by Jeff Niesel
Though they only existed for a short stretch in the early ’80s, the Smiths were something special. With singer Morrissey’s crooning vocals and self-loathing lyrics and guitarist Johnny Marr’s retro-sounding guitar riffs, the band had a singular sound and vision. Marr brought some of that magic to the Grog Shop last night during a two-hour set in front of a sold out crowd that was clearly enthused to hear him throw a few Smiths songs into the set.
Looking rather dapper in a bright blue sport jacket, the diminutive Marr opened the set with “The Right Thing Right,” a track from his new solo album The Messenger. The studio version is a brisk rave-up but it didn’t have the same kind of frenetic energy when Marr played it live. Marr also couldn’t quite nail the vocals on the following tune, a rendition of the Smiths’ “Stop Me If You Think You’ve Heard This One Before.” But then, as if he sensed his four-piece band wasn’t playing with enough intensity, Marr encouraged them by saying, “Let’s get going.” From that point on, the group sounded sharp. It launched into “Upstarts,” a tune with a catchy guitar riff that benefited from flickering strobes. And while Marr didn’t have the right amount of sarcasm in his vocals for the Smiths tune “Panic,” the song still sounded great. The moody “New Town Velocity,” a slower number that sounded a bit like something the Cure might have recorded in the ’80s, really soared before Marr again turned to the Smiths catalog to deliver “Bigmouth Strikes Again” and the set-closing “How Soon is Now?”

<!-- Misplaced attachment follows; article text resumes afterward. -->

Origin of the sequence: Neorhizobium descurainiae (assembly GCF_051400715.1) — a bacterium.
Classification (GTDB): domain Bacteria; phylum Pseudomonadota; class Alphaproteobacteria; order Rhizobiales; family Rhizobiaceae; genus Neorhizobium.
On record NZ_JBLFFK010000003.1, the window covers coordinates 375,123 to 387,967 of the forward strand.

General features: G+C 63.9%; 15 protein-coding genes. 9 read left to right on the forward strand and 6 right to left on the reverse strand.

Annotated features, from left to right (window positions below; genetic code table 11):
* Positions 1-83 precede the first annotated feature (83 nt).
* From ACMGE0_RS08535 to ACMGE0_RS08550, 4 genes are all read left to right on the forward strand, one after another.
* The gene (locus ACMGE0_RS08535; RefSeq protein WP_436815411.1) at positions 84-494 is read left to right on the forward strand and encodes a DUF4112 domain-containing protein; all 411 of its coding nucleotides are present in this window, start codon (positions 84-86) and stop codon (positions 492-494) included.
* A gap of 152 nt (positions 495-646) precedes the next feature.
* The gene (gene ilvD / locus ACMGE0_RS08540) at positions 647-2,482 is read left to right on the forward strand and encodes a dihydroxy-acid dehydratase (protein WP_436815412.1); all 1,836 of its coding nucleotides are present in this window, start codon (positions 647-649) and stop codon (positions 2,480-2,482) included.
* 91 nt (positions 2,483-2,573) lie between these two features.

While his rendition of “I Fought the Law” that he played in the encore came off as a bit by-the-numbers and the rendition of Electronic’s “Getting Away with It” didn’t quite work (the song’s hook was buried in the mix), Marr ended with the encore with a poignant version of the Smiths’ tune “There is a Light That Never Goes Out” that turned into a sing-a-long with the audience. The ballad proved a perfect ending point for a concert that demonstrated just how easily Marr has slipped into the frontman role after years of playing as a sideman.